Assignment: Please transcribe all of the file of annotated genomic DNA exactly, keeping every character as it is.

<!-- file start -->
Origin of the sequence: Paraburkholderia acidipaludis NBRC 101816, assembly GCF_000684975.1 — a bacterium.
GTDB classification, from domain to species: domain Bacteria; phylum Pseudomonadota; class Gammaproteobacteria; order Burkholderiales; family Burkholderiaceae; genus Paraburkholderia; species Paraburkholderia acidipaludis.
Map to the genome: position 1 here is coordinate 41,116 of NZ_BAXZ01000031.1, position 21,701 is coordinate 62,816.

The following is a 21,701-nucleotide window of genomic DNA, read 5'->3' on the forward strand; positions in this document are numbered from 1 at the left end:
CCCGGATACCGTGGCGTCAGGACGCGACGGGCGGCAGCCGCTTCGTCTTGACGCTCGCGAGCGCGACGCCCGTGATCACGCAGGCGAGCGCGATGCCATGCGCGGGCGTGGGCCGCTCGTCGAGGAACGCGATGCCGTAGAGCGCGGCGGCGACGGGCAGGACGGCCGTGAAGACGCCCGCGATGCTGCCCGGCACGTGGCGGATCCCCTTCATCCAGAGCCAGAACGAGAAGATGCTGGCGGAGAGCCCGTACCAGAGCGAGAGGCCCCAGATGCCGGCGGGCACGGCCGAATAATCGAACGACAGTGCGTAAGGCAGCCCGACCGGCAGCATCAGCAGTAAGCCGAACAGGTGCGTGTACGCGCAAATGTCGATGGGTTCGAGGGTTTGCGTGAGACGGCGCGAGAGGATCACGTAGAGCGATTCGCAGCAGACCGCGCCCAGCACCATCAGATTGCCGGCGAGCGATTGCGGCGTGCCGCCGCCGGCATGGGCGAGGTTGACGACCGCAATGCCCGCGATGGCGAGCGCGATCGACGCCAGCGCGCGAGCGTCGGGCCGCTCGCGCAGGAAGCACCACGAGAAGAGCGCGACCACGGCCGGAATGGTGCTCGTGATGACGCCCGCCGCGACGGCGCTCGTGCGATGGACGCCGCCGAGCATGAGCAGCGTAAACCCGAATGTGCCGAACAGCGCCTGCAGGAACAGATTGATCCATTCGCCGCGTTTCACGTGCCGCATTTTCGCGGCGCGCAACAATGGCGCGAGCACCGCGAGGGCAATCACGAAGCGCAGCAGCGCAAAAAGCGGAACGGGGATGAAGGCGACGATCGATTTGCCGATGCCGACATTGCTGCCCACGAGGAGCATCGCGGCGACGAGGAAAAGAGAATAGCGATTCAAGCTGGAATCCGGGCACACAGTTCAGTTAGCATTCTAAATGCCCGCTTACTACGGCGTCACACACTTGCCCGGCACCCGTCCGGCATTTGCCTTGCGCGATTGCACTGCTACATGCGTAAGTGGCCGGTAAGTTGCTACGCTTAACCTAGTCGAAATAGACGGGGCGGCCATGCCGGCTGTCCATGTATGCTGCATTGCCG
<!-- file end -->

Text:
Origin of the sequence: Paraburkholderia acidipaludis NBRC 101816, assembly GCF_000684975.1 — a bacterium.
GTDB classification, from domain to species: domain Bacteria; phylum Pseudomonadota; class Gammaproteobacteria; order Burkholderiales; family Burkholderiaceae; genus Paraburkholderia; species Paraburkholderia acidipaludis.
Map to the genome: position 1 here is coordinate 41,116 of NZ_BAXZ01000031.1, position 21,701 is coordinate 62,816.

The following is a 21,701-nucleotide window of genomic DNA, read 5'->3' on the forward strand; positions in this document are numbered from 1 at the left end:
CCCGGATACCGTGGCGTCAGGACGCGACGGGCGGCAGCCGCTTCGTCTTGACGCTCGCGAGCGCGACGCCCGTGATCACGCAGGCGAGCGCGATGCCATGCGCGGGCGTGGGCCGCTCGTCGAGGAACGCGATGCCGTAGAGCGCGGCGGCGACGGGCAGGACGGCCGTGAAGACGCCCGCGATGCTGCCCGGCACGTGGCGGATCCCCTTCATCCAGAGCCAGAACGAGAAGATGCTGGCGGAGAGCCCGTACCAGAGCGAGAGGCCCCAGATGCCGGCGGGCACGGCCGAATAATCGAACGACAGTGCGTAAGGCAGCCCGACCGGCAGCATCAGCAGTAAGCCGAACAGGTGCGTGTACGCGCAAATGTCGATGGGTTCGAGGGTTTGCGTGAGACGGCGCGAGAGGATCACGTAGAGCGATTCGCAGCAGACCGCGCCCAGCACCATCAGATTGCCGGCGAGCGATTGCGGCGTGCCGCCGCCGGCATGGGCGAGGTTGACGACCGCAATGCCCGCGATGGCGAGCGCGATCGACGCCAGCGCGCGAGCGTCGGGCCGCTCGCGCAGGAAGCACCACGAGAAGAGCGCGACCACGGCCGGAATGGTGCTCGTGATGACGCCCGCCGCGACGGCGCTCGTGCGATGGACGCCGCCGAGCATGAGCAGCGTAAACCCGAATGTGCCGAACAGCGCCTGCAGGAACAGATTGATCCATTCGCCGCGTTTCACGTGCCGCATTTTCGCGGCGCGCAACAATGGCGCGAGCACCGCGAGGGCAATCACGAAGCGCAGCAGCGCAAAAAGCGGAACGGGGATGAAGGCGACGATCGATTTGCCGATGCCGACATTGCTGCCCACGAGGAGCATCGCGGCGACGAGGAAAAGAGAATAGCGATTCAAGCTGGAATCCGGGCACACAGTTCAGTTAGCATTCTAAATGCCCGCTTACTACGGCGTCACACACTTGCCCGGCACCCGTCCGGCATTTGCCTTGCGCGATTGCACTGCTACATGCGTAAGTGGCCGGTAAGTTGCTACGCTTAACCTAGTCGAAATAGACGGGGCGGCCATGCCGGCTGTCCATGTATGCTGCATTGCCG